A recognised authority on all matters pertaining to sacred music, Mr. Excell, in his day, edited over forty different hymn books, besides having written many Gospel songs that will be loved and sung by many generations to come. He has also written the words of a considerable number of popular hymns, including, “Scatter sunshine,” “Grace enough for me,” and “I’m happy in Him.”
Perhaps no person in the history of Gospel song has attained the position occupied to-day by Charles H. Gabriel. A native of the State of Iowa, where he was born in 1856, Mr. Gabriel has been privileged to have personal acquaintance with many, if not all the noted hymn writers, from the days of Philip Phillips, P. P. Bliss, and others, to the present time; and is thus the last living link of an illustrious group of sweet singers in the world of American hymnody. Commonly known as the “King of hymn writers,” Mr. Gabriel has written the words or music of more popular hymns than has any other person living to-day. His most famous hymn, of course, is “The glory song,” which has been translated into almost every leading language of the world, and which has probably been printed more than a hundred million times. It has been said that no Gospel song in history ever attained the international popularity of “The glory song “in so short a time. It was written in 1900, and in less than five years it was sung around the world.
This hymn alone is enough to make Mr. Gabriel famous; but he has written a number of others almost as famous. Among these are: “Send the Light,” “Calling the prodigal,” “He is so precious to me,” “Where the gates swing outward never,” “To the harvest field away,” “Awakening chorus,” “He lifted me,” “Sweeter every day,” “Evening prayer,” and others equally well known.
In all of those the words of which he was the author, there is very manifest a happy blending of the poet and musician, and along with it rare judgment and deep spiritual insight into the needs of presenting the saving truths of Scripture in clear and singable form. His work in both fields is worthy to be recognized as an ideal to be followed by writers of to-day who desire sympathetic and appropriate musical settings to hymns.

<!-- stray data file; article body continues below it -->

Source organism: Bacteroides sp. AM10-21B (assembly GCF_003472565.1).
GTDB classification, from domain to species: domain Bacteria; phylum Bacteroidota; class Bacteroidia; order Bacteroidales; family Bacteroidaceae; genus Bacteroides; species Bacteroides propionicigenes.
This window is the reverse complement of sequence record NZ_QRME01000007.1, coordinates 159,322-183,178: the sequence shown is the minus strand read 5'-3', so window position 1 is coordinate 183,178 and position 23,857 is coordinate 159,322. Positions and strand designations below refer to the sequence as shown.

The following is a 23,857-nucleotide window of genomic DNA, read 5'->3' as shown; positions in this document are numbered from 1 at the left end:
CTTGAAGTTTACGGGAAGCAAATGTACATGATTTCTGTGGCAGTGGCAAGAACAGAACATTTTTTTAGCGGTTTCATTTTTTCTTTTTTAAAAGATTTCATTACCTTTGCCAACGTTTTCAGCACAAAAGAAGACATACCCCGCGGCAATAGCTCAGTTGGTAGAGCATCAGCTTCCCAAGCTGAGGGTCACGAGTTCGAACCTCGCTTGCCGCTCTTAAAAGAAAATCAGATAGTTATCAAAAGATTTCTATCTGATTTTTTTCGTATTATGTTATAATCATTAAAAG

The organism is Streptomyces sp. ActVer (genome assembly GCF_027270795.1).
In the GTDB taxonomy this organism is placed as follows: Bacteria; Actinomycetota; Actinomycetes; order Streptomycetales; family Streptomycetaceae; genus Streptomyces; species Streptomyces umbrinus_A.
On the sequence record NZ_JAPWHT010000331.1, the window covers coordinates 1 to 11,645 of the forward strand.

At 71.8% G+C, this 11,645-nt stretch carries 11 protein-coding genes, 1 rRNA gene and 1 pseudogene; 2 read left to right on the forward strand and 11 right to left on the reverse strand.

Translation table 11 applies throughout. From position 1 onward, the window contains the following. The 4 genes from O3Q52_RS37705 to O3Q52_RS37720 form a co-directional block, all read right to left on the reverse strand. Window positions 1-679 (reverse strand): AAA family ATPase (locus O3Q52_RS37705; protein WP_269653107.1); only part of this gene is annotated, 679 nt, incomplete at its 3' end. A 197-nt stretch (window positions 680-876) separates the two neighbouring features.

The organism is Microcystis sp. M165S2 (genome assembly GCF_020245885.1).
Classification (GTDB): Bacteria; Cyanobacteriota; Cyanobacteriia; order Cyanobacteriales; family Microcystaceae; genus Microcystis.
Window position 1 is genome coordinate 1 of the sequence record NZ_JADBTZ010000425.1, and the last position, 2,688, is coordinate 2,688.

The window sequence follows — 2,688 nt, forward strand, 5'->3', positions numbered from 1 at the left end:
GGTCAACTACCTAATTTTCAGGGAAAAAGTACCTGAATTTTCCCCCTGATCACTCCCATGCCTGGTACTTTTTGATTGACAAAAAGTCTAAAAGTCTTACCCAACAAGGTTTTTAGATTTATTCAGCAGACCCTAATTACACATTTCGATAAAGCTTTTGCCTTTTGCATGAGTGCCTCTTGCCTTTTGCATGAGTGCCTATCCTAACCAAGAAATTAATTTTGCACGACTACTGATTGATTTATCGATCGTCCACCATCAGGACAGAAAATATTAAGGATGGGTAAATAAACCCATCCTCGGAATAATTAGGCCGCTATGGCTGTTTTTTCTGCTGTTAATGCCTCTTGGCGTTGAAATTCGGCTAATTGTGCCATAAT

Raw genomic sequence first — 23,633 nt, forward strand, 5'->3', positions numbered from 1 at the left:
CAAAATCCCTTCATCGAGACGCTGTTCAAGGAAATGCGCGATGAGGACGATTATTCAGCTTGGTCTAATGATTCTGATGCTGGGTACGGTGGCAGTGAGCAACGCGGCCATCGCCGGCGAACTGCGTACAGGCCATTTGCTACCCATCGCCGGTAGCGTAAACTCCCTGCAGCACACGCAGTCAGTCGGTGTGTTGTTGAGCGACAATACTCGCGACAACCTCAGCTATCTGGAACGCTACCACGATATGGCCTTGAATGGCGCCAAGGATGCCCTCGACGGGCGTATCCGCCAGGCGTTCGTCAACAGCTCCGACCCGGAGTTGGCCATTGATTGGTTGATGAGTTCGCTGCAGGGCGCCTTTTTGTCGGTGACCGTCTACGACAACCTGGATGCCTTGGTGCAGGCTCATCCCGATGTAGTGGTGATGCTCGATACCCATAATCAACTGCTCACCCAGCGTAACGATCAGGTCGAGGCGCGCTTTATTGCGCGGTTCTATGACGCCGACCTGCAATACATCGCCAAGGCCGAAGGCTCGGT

He has also written the music for many of the most popular hymns of recent date, including: “Higher ground,” “The Way of the Cross leads home,” “Let the sunshine in,” “Hail Immanuel,” “The sparrow song,” “A Sinner made whole,” “Brighten the corner,” “Glory in my Soul,” as well as many others to be found in almost every evangelical hymn book in present use.
Scores of hymns have passed through his hands for final retouching, polishing and finishing. He is supposed to know better than any other living person just how to put the finishing touches to a hymn. At an early age he began teaching singing schools in his own State, and later on, his remarkable musical abilities made him a popular leader of song in the great religious conventions all over America.
Mr. Gabriel is a self-made man, and although he has reached the very pinnacle of his profession, he never received a single music lesson in his life. Untaught, he taught himself, because there were no teachers of music on the wild prairies, where his father’s cabin stood and where the boy spent his early years.
He was born in a little shanty built of boards, and plastered both inside and outside. It stood on the virgin plains of Iowa. There was not a tree or shrub to shelter it from the terrific storms and snows of winter, or shield it from the blazing suns of summer. The wagon roads were trails over the rolling prairies. Deer, wolves, and prairie chickens were plentiful. Few settlers had horses, ox-teams being mostly used.
By the time Charles Gabriel was five years of age, a schoolhouse had been built three-quarters of a mile west of his home, where boys and girls received instruction during the winter months when there was no work to do on the farms. The benches used were made of logs, split in half, with two legs at each end inserted in auger holes. They were too high for little feet to touch the floor, nor had they a support for the back, and more than once, in a sleepy moment, some young hopeful turned turtle over that hard, hard seat.